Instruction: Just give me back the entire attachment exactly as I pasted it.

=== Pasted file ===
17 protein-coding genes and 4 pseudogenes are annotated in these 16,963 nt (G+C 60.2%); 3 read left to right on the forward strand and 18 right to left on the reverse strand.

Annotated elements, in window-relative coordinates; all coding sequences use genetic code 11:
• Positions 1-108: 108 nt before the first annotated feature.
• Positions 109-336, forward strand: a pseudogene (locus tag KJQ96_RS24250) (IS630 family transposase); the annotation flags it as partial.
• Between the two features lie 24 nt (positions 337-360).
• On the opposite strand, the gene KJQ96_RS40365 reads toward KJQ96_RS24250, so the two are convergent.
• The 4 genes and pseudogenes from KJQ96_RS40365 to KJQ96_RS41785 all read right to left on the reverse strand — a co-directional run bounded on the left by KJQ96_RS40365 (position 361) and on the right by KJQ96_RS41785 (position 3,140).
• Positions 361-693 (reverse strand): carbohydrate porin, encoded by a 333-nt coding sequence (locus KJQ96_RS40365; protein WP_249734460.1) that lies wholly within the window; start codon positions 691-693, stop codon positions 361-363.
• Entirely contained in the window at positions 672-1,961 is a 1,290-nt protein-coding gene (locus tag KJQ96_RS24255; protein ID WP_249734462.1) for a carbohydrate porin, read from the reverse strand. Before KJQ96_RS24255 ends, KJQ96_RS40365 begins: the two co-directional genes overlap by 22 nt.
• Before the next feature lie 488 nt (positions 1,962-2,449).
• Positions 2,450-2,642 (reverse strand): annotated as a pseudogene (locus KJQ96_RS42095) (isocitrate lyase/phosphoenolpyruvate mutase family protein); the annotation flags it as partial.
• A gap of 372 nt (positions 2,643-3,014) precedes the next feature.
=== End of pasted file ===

17 protein-coding genes and 4 pseudogenes are annotated in these 16,963 nt (G+C 60.2%); 3 read left to right on the forward strand and 18 right to left on the reverse strand.

Annotated elements, in window-relative coordinates; all coding sequences use genetic code 11:
• Positions 1-108: 108 nt before the first annotated feature.
• Positions 109-336, forward strand: a pseudogene (locus tag KJQ96_RS24250) (IS630 family transposase); the annotation flags it as partial.
• Between the two features lie 24 nt (positions 337-360).
• On the opposite strand, the gene KJQ96_RS40365 reads toward KJQ96_RS24250, so the two are convergent.
• The 4 genes and pseudogenes from KJQ96_RS40365 to KJQ96_RS41785 all read right to left on the reverse strand — a co-directional run bounded on the left by KJQ96_RS40365 (position 361) and on the right by KJQ96_RS41785 (position 3,140).
• Positions 361-693 (reverse strand): carbohydrate porin, encoded by a 333-nt coding sequence (locus KJQ96_RS40365; protein WP_249734460.1) that lies wholly within the window; start codon positions 691-693, stop codon positions 361-363.
• Entirely contained in the window at positions 672-1,961 is a 1,290-nt protein-coding gene (locus tag KJQ96_RS24255; protein ID WP_249734462.1) for a carbohydrate porin, read from the reverse strand. Before KJQ96_RS24255 ends, KJQ96_RS40365 begins: the two co-directional genes overlap by 22 nt.
• Before the next feature lie 488 nt (positions 1,962-2,449).
• Positions 2,450-2,642 (reverse strand): annotated as a pseudogene (locus KJQ96_RS42095) (isocitrate lyase/phosphoenolpyruvate mutase family protein); the annotation flags it as partial.
• A gap of 372 nt (positions 2,643-3,014) precedes the next feature.